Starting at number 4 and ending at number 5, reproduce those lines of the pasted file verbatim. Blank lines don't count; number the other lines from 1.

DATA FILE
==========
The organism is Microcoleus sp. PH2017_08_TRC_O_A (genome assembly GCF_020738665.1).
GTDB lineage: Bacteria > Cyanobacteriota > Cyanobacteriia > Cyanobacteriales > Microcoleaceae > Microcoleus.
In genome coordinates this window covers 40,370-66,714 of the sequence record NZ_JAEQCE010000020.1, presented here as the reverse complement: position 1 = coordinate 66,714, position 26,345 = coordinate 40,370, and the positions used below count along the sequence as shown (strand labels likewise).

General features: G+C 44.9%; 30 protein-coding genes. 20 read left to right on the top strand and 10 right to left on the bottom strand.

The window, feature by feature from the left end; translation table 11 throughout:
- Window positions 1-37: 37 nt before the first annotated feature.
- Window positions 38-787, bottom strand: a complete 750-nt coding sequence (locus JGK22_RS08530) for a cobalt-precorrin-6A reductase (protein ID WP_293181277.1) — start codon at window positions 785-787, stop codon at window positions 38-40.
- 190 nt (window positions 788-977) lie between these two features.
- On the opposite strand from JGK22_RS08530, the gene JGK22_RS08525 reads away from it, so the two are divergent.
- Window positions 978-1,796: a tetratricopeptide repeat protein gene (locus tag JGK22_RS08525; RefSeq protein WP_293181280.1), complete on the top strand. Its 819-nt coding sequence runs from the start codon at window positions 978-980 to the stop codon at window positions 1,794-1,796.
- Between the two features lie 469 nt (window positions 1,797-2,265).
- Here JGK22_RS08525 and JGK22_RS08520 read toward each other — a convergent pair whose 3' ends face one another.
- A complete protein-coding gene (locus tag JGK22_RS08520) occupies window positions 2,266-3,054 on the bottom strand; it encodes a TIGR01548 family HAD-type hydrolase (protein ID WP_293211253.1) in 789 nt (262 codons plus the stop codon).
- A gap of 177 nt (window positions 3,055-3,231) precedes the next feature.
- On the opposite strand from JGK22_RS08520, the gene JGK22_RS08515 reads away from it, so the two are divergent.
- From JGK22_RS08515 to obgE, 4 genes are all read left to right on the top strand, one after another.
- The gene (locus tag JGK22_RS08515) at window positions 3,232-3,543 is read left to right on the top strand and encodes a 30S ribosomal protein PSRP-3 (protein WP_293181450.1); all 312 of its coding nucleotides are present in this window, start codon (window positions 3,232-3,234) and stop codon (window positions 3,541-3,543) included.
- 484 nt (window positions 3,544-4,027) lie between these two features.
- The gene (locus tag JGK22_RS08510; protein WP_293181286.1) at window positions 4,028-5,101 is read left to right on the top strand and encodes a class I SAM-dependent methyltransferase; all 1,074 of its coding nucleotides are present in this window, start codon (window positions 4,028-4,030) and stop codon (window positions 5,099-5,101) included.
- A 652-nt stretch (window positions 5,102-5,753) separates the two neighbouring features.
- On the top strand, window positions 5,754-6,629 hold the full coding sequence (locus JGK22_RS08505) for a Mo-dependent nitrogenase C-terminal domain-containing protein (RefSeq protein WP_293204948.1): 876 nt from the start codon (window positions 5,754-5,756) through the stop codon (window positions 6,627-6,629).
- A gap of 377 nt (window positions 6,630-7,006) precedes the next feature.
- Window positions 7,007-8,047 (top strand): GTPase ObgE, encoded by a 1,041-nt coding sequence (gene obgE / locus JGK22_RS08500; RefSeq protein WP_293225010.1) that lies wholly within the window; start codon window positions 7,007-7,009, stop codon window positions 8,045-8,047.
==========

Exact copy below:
General features: G+C 44.9%; 30 protein-coding genes. 20 read left to right on the top strand and 10 right to left on the bottom strand.

The window, feature by feature from the left end; translation table 11 throughout: